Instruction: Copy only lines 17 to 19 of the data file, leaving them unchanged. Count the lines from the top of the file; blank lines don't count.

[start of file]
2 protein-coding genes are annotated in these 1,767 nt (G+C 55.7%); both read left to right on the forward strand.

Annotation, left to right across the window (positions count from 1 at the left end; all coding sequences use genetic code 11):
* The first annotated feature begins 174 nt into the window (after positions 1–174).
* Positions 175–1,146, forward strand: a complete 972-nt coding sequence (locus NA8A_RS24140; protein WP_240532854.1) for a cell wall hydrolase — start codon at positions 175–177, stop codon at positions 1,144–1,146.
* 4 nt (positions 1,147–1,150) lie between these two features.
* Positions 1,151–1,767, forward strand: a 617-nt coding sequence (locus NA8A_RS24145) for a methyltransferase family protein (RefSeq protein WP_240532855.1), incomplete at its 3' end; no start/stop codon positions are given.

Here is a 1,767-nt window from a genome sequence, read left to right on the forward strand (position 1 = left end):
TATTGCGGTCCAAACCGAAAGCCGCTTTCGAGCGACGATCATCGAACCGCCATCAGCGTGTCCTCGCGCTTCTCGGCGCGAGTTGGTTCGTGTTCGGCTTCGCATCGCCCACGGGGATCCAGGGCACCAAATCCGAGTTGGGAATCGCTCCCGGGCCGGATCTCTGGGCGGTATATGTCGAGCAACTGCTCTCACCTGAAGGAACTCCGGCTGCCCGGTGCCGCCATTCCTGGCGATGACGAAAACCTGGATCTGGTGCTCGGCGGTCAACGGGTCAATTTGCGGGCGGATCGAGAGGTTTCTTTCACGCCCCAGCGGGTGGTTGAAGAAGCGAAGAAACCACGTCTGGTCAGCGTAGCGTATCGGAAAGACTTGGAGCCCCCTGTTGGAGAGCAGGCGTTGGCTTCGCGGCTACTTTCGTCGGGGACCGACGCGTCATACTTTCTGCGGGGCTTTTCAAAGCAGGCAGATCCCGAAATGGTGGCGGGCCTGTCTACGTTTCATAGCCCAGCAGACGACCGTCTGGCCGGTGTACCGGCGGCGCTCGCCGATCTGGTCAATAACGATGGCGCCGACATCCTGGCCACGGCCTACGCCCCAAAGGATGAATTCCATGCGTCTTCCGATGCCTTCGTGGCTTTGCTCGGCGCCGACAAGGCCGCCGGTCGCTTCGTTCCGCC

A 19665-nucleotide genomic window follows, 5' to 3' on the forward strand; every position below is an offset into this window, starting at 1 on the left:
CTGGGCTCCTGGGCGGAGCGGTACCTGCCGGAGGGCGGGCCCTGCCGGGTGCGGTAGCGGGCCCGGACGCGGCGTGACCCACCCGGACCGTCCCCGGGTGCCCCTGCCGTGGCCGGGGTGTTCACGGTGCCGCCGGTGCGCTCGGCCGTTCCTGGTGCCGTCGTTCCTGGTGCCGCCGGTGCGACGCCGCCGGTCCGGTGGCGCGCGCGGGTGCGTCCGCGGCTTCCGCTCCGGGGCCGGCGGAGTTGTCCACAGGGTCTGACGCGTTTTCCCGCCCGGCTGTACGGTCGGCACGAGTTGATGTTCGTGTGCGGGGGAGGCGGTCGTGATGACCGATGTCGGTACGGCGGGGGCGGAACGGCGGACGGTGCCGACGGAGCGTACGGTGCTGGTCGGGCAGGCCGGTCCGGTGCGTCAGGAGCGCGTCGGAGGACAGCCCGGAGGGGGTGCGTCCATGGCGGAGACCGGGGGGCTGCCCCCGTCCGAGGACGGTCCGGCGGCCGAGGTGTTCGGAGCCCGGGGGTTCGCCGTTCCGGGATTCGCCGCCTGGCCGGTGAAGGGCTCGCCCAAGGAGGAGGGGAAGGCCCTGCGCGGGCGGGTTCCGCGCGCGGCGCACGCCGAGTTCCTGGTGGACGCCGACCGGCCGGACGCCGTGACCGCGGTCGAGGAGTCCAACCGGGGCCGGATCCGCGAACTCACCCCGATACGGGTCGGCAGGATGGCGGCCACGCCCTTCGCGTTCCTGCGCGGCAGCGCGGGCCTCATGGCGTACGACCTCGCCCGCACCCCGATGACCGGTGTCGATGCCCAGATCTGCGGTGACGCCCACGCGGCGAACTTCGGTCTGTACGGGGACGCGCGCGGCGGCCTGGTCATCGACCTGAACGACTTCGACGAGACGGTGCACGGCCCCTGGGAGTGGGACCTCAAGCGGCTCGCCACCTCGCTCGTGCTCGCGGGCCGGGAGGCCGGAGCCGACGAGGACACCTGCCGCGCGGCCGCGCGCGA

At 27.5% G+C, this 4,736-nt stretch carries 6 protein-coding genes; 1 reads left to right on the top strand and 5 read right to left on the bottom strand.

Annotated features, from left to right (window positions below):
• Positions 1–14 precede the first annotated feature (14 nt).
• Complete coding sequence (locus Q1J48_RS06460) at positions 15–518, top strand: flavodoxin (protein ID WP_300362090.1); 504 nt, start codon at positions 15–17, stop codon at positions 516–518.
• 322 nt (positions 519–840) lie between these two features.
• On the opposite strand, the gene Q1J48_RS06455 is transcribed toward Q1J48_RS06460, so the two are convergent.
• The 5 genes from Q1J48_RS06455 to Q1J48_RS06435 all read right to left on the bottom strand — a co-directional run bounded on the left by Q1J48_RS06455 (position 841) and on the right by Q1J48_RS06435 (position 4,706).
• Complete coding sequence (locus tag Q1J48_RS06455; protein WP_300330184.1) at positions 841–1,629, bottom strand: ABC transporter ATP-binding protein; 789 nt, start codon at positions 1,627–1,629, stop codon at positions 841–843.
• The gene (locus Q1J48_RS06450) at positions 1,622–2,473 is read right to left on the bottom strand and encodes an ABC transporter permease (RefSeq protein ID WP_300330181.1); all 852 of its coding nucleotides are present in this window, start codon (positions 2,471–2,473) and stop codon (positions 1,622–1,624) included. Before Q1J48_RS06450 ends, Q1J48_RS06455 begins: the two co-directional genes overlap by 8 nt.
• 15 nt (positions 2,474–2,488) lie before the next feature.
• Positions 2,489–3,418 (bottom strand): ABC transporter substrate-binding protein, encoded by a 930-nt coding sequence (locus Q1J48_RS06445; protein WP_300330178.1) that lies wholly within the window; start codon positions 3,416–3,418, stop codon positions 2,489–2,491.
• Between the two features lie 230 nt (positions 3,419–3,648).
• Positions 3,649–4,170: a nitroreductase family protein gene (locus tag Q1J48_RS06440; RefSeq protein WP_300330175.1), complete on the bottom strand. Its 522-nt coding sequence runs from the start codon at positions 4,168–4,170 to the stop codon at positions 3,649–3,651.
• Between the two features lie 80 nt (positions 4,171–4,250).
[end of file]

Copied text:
• The 5 genes from Q1J48_RS06455 to Q1J48_RS06435 all read right to left on the bottom strand — a co-directional run bounded on the left by Q1J48_RS06455 (position 841) and on the right by Q1J48_RS06435 (position 4,706).
• Complete coding sequence (locus tag Q1J48_RS06455; protein WP_300330184.1) at positions 841–1,629, bottom strand: ABC transporter ATP-binding protein; 789 nt, start codon at positions 1,627–1,629, stop codon at positions 841–843.
• The gene (locus Q1J48_RS06450) at positions 1,622–2,473 is read right to left on the bottom strand and encodes an ABC transporter permease (RefSeq protein ID WP_300330181.1); all 852 of its coding nucleotides are present in this window, start codon (positions 2,471–2,473) and stop codon (positions 1,622–1,624) included. Before Q1J48_RS06450 ends, Q1J48_RS06455 begins: the two co-directional genes overlap by 8 nt.